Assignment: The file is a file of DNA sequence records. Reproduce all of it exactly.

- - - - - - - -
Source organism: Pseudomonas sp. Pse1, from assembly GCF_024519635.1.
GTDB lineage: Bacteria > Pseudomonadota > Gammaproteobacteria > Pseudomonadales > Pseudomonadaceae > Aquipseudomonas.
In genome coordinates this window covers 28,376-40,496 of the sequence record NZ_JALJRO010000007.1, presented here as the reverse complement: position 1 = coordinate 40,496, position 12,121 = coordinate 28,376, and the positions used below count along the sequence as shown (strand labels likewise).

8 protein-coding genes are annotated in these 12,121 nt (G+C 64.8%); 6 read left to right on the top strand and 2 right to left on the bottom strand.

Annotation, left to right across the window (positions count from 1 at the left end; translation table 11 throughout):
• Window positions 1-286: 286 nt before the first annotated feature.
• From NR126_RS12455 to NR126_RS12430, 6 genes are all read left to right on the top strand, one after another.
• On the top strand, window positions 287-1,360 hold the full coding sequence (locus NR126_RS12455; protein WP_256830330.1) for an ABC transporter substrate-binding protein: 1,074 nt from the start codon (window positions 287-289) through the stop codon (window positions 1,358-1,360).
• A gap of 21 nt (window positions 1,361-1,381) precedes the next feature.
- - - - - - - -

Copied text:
Source organism: Pseudomonas sp. Pse1, from assembly GCF_024519635.1.
GTDB lineage: Bacteria > Pseudomonadota > Gammaproteobacteria > Pseudomonadales > Pseudomonadaceae > Aquipseudomonas.
In genome coordinates this window covers 28,376-40,496 of the sequence record NZ_JALJRO010000007.1, presented here as the reverse complement: position 1 = coordinate 40,496, position 12,121 = coordinate 28,376, and the positions used below count along the sequence as shown (strand labels likewise).

8 protein-coding genes are annotated in these 12,121 nt (G+C 64.8%); 6 read left to right on the top strand and 2 right to left on the bottom strand.

Annotation, left to right across the window (positions count from 1 at the left end; translation table 11 throughout):
• Window positions 1-286: 286 nt before the first annotated feature.
• From NR126_RS12455 to NR126_RS12430, 6 genes are all read left to right on the top strand, one after another.
• On the top strand, window positions 287-1,360 hold the full coding sequence (locus NR126_RS12455; protein WP_256830330.1) for an ABC transporter substrate-binding protein: 1,074 nt from the start codon (window positions 287-289) through the stop codon (window positions 1,358-1,360).
• A gap of 21 nt (window positions 1,361-1,381) precedes the next feature.